Table saw adjustment screw

I was trying to flatten out the clearance insert this morning and noticed a couple things:

Lots of sawdust compacted underneath the plate, screwing up alignment

I cannot for the life of me find an Allen key that fits the adjustment screws in that disaster pile in the tool bin. Is there one hidden on the saw I didn’t see?

One of the adjustment screw tabs has completely broken off:

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The adjustment screw on the right side is missing. The ear is broken. We can drill and tap a new hole?

Thank you @DirtHurt for letting us know.

Yes, thank you @DirtHurt for reporting it. Clearly someone else did not.

There are a few things going on here. Folks should be cleaning out under the insert after using the saw. Dust buildup messes with the leveling of the insert.

Numerous times I have seen those back insert screws driven all the way into the table. Those particular screws are captured above and below by the insert. The ones towards the front are setscrews embedded in the lie completely under the insert. When they are driven into the table, the insert will always ride high at the back. I have repeatedly found the screws bottomed out hard, I’m assuming to get them lower.

It’s possible someone snapped the wing off trying to overdrive one of those screws. I’m struggling to see how that could have snapped cast iron, but it’s the only thing I can think of.

Either way, this is unfortunate. Particularly as this piece of cast iron was just replaced a few months ago. Several hundred dollars and hours of time a few people to rebuild the saw.

Stuff happens, but it’s important to report damage quickly so that we can get a plan of action together and repairs made.

That’s incredibly frustrating.
The only solutions I can think of are

  1. Mechanicaly attach a new substrate and tap it (cheapest solution, as it’s the only one I can think of that is 100% blackout-able)

  2. Build up new material with any number of terrible idea’s, and tapping the new build up:

    • brazing
    • epoxy (I supposed pretty cheap, but hard to reverse if it doesn’t work well.
    • weld

Not being a cast iron welder, I’d be weary of applying any kind of heat. But I’m open to hear other folks thoughts on the matter. I know cast iron takes heat really well, but I’m not certain on it’s propensity to warp.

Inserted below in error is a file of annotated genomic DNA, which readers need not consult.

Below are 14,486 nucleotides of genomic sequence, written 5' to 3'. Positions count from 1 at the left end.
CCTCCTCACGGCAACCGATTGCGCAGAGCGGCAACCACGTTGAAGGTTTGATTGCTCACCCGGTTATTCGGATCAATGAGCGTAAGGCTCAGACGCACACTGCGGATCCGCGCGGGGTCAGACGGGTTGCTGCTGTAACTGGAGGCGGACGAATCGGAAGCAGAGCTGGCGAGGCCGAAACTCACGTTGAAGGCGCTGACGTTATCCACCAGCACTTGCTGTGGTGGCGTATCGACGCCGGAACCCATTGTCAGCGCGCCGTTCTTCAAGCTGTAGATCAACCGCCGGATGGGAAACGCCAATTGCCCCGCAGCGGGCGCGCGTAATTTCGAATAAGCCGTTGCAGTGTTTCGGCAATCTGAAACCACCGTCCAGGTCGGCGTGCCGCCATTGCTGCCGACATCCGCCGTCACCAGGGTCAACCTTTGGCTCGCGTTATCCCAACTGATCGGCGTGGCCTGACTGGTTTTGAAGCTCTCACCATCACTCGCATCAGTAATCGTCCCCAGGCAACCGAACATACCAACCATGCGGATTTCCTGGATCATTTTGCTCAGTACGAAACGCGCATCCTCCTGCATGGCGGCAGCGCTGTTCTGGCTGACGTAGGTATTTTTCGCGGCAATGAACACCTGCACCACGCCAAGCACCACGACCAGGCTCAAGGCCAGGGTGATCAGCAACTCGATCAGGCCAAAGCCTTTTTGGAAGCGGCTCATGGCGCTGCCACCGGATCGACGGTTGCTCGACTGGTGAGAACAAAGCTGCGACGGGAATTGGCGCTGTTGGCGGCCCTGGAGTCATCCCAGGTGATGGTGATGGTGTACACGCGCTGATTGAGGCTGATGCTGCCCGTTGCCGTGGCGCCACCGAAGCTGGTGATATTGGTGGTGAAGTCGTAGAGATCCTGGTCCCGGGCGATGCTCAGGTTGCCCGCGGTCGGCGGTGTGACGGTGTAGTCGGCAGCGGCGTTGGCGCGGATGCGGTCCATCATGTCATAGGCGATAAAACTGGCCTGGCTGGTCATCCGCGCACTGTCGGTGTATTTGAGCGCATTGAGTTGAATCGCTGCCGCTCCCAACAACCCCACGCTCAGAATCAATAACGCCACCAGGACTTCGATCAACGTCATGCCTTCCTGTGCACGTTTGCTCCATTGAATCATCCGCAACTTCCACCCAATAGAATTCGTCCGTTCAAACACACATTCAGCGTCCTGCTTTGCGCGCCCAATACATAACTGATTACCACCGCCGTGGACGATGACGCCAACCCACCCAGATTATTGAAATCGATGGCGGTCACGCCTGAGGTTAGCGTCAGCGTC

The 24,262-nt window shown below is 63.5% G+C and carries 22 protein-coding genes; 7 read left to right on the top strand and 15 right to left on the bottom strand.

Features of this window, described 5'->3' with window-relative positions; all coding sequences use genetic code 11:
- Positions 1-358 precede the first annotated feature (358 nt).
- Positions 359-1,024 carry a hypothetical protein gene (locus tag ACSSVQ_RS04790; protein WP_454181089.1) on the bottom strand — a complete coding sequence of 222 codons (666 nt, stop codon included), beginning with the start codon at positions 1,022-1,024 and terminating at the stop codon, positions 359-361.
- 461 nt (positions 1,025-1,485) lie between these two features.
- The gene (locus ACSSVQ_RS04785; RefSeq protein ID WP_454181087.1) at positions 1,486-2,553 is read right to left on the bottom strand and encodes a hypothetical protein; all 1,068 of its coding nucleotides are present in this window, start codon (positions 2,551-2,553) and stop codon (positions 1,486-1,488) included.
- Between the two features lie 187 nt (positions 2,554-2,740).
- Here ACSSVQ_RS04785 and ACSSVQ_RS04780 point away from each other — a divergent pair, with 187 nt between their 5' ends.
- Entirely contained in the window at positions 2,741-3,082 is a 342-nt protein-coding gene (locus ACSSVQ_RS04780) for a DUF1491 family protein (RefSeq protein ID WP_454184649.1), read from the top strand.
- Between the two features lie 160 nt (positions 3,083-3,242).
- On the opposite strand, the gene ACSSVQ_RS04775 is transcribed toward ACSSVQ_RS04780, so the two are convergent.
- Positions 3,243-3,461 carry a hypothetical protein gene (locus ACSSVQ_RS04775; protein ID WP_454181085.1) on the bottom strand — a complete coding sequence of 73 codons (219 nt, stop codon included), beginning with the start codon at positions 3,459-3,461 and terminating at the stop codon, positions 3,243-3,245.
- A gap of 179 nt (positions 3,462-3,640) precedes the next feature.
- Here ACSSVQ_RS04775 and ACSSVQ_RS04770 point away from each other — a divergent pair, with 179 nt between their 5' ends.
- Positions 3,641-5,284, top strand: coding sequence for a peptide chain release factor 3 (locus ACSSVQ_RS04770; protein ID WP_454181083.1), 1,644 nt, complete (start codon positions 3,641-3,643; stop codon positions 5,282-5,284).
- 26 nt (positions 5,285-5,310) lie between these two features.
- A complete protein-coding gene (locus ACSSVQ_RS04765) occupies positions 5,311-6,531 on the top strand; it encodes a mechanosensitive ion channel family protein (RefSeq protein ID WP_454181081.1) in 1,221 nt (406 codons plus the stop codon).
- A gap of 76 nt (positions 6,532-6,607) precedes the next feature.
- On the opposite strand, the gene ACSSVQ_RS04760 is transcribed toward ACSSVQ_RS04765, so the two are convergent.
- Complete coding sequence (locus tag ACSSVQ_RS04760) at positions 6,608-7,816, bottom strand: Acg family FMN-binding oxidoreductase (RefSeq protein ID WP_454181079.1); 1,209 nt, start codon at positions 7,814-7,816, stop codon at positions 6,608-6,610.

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Same thing, but JB weld a metal plate instead of screws?

That’s all I got

@jamesfreeman found the screw and plate inside the saw. We’re evaluating options.

Not sure it matters, but if I had to guess someone whacked the insert with a mallet or something trying to get it to settle into place and that broke off the corner.

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Brazing is a lower temp process than welding. I would grind past remaining threads and braze silicone bronze to build it back up to drill and tap a new hole


My ignorance tells me that you should probably put damp rags on the tabletop while brazing.
It would be a real shame to warp the top.

I’ve done my fair share of brazing on mild steel/Chromoly. But I’ve generally shy’d away from cast iron due to the whole pre-heat thing. Is there non-op cast iron parts laying around for someone to practice on?

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A “get by” option could be drilling and taping a hole on the insert itself a littlle towards the edge using a set screw (like the ones towards the front). Not sure if there is enough room. Or making a metal spacer instead of the screw and keep it in place with a magnet. There are some round magnets inside a small white box in the laser room locker. The magnet itself maybe thick enough. Use some nonmetallic shims and keep in place with double sided tape. Fabricate an insert with stub legs instead of screws out of MDF.

Never mind the magnet option thinking about it that may activate the cartridge. So another option grind some of the metal off and fabricate a bracket with the threads for the screw that can be attached/screwed from the bottom.

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What about an idea similar to @jiggliemon 's, except put recessed screws into the top surface of the saw instead of the smaller ear, and grinding off some amount of the old ear that’s damaged.